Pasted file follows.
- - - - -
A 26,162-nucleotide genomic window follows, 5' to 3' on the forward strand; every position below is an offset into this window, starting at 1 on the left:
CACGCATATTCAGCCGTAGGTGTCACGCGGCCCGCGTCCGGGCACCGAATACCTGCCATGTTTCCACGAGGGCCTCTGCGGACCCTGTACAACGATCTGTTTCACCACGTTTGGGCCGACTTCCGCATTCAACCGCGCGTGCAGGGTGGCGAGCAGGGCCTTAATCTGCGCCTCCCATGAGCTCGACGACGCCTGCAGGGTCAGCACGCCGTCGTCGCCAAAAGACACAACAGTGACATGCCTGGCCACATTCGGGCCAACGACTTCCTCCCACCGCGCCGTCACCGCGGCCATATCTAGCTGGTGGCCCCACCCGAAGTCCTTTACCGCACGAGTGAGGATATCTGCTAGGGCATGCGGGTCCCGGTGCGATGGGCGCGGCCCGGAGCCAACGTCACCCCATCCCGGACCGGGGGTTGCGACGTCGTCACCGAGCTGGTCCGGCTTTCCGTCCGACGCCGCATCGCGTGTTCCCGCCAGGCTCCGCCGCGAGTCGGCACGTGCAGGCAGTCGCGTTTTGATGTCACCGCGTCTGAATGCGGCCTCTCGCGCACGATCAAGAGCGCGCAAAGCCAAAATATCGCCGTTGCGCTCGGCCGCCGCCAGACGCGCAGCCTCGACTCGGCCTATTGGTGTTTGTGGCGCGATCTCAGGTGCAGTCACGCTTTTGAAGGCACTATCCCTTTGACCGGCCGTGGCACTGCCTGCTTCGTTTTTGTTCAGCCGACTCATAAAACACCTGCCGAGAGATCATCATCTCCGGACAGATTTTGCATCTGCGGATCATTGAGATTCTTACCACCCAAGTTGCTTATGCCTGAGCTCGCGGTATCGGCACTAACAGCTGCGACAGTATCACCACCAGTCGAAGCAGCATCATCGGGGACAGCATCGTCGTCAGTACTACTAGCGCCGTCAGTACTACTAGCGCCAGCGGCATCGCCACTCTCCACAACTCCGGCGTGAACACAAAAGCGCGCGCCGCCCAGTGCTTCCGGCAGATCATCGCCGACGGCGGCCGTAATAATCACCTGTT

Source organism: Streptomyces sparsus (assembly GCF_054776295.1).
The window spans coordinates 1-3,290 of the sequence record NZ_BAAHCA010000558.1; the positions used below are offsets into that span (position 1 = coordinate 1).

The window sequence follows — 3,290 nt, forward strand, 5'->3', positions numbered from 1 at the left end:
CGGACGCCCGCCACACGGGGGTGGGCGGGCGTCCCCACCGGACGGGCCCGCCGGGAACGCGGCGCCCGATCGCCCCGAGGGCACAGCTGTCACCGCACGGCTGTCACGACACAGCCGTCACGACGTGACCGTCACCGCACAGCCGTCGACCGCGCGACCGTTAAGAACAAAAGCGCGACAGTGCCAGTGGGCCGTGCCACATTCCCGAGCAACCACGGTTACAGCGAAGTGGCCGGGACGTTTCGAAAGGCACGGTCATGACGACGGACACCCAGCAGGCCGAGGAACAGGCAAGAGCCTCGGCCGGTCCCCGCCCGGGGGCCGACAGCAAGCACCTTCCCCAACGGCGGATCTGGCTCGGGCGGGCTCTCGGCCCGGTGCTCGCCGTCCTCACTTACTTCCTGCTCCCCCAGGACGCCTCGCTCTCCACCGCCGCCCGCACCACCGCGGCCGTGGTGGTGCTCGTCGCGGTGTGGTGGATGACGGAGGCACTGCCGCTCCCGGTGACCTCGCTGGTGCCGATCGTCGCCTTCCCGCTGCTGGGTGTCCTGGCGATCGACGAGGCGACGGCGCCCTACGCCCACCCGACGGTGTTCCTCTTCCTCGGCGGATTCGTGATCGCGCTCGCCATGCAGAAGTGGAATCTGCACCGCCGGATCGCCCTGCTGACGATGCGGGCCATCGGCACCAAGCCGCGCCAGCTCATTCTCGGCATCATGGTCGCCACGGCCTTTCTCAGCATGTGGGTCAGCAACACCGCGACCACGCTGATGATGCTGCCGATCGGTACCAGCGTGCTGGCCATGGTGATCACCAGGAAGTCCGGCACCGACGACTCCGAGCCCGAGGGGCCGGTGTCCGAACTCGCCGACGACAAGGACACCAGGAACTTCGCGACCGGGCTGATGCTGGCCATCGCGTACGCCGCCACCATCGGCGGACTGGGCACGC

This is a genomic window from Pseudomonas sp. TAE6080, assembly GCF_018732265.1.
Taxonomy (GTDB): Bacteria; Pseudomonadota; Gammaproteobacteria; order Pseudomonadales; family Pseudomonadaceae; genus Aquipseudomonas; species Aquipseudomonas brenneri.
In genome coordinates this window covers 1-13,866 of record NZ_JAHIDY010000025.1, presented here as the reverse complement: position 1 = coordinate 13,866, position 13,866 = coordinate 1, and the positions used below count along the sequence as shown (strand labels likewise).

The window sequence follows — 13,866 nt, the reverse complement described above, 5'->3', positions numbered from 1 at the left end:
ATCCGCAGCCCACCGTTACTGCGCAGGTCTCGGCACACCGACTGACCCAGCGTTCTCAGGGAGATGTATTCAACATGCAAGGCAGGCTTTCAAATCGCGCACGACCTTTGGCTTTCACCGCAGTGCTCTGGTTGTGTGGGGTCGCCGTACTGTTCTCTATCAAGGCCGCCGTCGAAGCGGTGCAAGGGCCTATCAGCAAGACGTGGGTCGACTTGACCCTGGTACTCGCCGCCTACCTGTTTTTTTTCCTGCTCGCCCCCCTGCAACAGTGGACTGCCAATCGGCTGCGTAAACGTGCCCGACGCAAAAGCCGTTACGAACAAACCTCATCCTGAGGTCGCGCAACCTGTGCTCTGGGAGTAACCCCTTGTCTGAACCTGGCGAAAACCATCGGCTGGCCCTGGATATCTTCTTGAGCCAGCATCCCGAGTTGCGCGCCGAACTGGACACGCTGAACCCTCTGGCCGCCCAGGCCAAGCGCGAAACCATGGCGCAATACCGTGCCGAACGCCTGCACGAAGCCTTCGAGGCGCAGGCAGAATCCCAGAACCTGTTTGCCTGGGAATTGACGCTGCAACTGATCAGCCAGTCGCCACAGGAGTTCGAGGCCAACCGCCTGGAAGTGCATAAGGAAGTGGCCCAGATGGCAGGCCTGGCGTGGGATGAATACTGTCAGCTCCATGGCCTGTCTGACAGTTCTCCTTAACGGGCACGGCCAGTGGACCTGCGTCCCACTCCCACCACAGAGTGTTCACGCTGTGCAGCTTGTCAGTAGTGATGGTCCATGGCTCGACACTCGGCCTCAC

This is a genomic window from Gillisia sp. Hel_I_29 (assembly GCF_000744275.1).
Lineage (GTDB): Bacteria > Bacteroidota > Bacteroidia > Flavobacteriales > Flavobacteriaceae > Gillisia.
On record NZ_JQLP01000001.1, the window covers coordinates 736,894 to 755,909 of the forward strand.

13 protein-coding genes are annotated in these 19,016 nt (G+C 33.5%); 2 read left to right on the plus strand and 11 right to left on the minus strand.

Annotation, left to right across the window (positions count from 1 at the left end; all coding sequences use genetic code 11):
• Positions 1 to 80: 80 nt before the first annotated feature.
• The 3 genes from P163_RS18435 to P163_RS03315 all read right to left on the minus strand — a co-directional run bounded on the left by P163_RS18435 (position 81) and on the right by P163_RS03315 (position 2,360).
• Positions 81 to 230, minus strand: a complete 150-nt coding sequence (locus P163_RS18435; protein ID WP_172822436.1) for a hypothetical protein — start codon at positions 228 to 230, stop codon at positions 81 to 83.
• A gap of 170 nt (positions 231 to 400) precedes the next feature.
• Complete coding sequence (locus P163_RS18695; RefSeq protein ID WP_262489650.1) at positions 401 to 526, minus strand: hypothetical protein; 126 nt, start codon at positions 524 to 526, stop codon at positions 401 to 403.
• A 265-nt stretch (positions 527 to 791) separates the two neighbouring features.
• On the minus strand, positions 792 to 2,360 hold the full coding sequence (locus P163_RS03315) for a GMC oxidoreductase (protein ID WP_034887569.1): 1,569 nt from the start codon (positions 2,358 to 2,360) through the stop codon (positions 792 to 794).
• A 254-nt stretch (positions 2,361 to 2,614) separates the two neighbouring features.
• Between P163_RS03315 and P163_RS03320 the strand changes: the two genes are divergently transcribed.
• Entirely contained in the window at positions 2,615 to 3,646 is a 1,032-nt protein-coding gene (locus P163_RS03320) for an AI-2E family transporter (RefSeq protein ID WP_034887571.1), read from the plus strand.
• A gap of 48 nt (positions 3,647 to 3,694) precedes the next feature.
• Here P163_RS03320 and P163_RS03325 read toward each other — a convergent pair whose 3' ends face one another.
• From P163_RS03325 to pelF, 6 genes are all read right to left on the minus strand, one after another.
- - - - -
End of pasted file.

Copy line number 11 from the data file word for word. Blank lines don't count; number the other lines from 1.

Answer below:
ATCCGCAGCCCACCGTTACTGCGCAGGTCTCGGCACACCGACTGACCCAGCGTTCTCAGGGAGATGTATTCAACATGCAAGGCAGGCTTTCAAATCGCGCACGACCTTTGGCTTTCACCGCAGTGCTCTGGTTGTGTGGGGTCGCCGTACTGTTCTCTATCAAGGCCGCCGTCGAAGCGGTGCAAGGGCCTATCAGCAAGACGTGGGTCGACTTGACCCTGGTACTCGCCGCCTACCTGTTTTTTTTCCTGCTCGCCCCCCTGCAACAGTGGACTGCCAATCGGCTGCGTAAACGTGCCCGACGCAAAAGCCGTTACGAACAAACCTCATCCTGAGGTCGCGCAACCTGTGCTCTGGGAGTAACCCCTTGTCTGAACCTGGCGAAAACCATCGGCTGGCCCTGGATATCTTCTTGAGCCAGCATCCCGAGTTGCGCGCCGAACTGGACACGCTGAACCCTCTGGCCGCCCAGGCCAAGCGCGAAACCATGGCGCAATACCGTGCCGAACGCCTGCACGAAGCCTTCGAGGCGCAGGCAGAATCCCAGAACCTGTTTGCCTGGGAATTGACGCTGCAACTGATCAGCCAGTCGCCACAGGAGTTCGAGGCCAACCGCCTGGAAGTGCATAAGGAAGTGGCCCAGATGGCAGGCCTGGCGTGGGATGAATACTGTCAGCTCCATGGCCTGTCTGACAGTTCTCCTTAACGGGCACGGCCAGTGGACCTGCGTCCCACTCCCACCACAGAGTGTTCACGCTGTGCAGCTTGTCAGTAGTGATGGTCCATGGCTCGACACTCGGCCTCAC